When’s the last time you exchanged your old and worn tires for new ones? Whether your tires are in great or subpar shape, you’ve probably wondered at some point if you could get by on replacing just one or two of your tires. There may be a variety of reasons why you would want to replace only one or two of your tires; whether one is more worn than the other (may indicate alignment issues), or you ran something over you shouldn’t have. Tires are something you don’t want to cut corners on.
Why It’s Not A Good Idea While you’re neighborhood car expert may have told you it’s perfectly okay to do if you’re trying to save money, experts warn it may be a terrible, if not deadly mistake. Tire experts warn unless you can remember which tires you replaced and when, you should only replace all four if you can help it. Most of the time, the car owner only remembers to replace two at a time and forgets about the other two. While it doesn’t seem like such a big deal, it most certainly is. Road Conditions Play A Part Too With two tires having superior traction and the other two being more worn, this may put you at higher risk of a car accident, due to the worn tires you forgot to replace, especially if subpar road conditions have anything to do with it. In addition to everyday forgetfulness, when it comes time to replace your other two tires it may be difficult to find a matching set with the same tread as the two new tires. What If I’m On A Tight Budget? If all four tires are worn, then all four should be replaced. Even if you’re on a tight budget. The price to cover four new tires is significantly less than the money you’ll pay out of the pocket in the event of an accident. Another thing tire experts warn against is putting different sized tires on your vehicle. If one or more tires are smaller or larger than the others, you’re putting yourself and the others you share the road with at risk. What Should I Do Instead? So what should you do if you need to replace a tire or two? You need to take the following into consideration: The condition of the treads on all tires will factor in the decision regarding how many tires need to be replaced. The road conditions, our driving styles (aggressive driving), as well as the length of commute, will determine just how many tires you need to replace. Figuring out the actual impact of each of these factors can be as difficult as working out an algebraic equation. Regardless of what you drive, every vehicle’s tires must have the same tread design, and match the make and model. Some consumers put very little thought into it, but different treads and designs offer various levels of traction. Someone in a flatter area may depend on less traction than say someone who lives and commutes winding hills. If You Absolutely Must… If you absolutely have to change only one or two tires, ensure that all four tires have tread depths of at least 4/32” of each other. Still, it’s a good idea to purchase tires in pairs. Tire stores work hard to keep the inventory fresh, the tires you needed yesterday may not be there a month down the road. Tire Rotation For Maintenance Of course, there may be exceptions to the rule, such as when you have two new tires and you keep the two old ones. In some cases, a tire technician or mechanic may be persuaded to place the two new tires on the back while the worn tires are placed up front, or vice versa. All tires should undergo this ‘tire rotation’ service whenever you opt for an oil change. If you have any questions or would like a free inspection of your tires, give us a call today!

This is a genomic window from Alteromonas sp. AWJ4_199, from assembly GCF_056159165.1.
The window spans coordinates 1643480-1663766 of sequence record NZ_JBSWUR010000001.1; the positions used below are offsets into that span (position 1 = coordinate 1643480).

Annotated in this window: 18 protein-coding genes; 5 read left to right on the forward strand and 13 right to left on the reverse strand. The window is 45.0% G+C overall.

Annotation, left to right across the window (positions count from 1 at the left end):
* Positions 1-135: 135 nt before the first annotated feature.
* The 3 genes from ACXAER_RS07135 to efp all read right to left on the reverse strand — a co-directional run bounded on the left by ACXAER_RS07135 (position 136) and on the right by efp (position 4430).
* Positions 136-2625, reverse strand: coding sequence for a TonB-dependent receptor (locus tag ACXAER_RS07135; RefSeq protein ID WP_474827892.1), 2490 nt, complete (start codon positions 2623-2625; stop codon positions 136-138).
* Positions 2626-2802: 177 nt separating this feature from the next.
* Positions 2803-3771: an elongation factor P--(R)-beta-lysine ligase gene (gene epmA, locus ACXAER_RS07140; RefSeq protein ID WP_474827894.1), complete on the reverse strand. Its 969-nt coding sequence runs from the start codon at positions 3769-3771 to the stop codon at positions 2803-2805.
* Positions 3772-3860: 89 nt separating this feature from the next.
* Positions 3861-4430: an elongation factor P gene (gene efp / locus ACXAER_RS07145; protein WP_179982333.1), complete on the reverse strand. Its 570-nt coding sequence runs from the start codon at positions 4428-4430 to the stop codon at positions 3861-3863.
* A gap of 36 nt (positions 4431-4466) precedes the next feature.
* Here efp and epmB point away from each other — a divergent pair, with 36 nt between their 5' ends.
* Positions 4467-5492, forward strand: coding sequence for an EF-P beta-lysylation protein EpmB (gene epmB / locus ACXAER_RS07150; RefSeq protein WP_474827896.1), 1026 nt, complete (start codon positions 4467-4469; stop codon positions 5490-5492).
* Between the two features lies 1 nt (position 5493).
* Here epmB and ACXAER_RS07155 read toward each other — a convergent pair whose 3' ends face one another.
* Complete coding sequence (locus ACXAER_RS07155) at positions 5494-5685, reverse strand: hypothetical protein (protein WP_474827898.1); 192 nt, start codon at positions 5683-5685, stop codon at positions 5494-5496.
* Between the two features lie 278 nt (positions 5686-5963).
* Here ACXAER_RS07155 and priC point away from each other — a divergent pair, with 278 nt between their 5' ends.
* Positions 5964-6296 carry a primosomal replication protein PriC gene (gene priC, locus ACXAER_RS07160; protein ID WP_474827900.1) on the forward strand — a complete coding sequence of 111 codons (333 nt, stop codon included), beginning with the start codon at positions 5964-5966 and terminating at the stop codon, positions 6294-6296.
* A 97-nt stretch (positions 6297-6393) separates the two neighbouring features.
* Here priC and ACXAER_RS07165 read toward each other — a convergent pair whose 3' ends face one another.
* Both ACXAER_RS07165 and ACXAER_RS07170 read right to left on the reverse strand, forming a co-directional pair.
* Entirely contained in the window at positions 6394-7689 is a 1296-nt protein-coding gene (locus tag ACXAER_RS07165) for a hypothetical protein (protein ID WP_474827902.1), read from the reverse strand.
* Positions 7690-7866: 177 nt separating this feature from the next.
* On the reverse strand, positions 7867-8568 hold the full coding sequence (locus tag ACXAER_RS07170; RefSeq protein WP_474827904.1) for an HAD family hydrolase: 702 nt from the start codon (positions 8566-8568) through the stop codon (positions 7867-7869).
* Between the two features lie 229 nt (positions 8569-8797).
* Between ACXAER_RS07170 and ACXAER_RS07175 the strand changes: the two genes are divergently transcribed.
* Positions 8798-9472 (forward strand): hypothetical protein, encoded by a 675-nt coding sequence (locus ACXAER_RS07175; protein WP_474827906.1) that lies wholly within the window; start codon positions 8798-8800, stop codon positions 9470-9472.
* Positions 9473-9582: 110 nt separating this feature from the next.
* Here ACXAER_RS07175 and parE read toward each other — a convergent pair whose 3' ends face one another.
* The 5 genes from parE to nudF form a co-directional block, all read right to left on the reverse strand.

This important update comes to us from PopularMechanics.com. The federal, congressional, and National Highway Transportation Safety Agency (NHTSA) has an investigation into 1.6 million General Motors cars with faulty ignitions, and the scope of the mechanical failure that can cause a car to shut off involuntarily, and in turn, switch off safety systems including power steering and airbags.
This week We dive into the history of the Chevrolet Corvette at a special 60th anniversary exhibit at the Petersen Automotive Museum. Come join Car and Driver contributing editor Csaba Csere as he explores the rich history of this iconic sports car.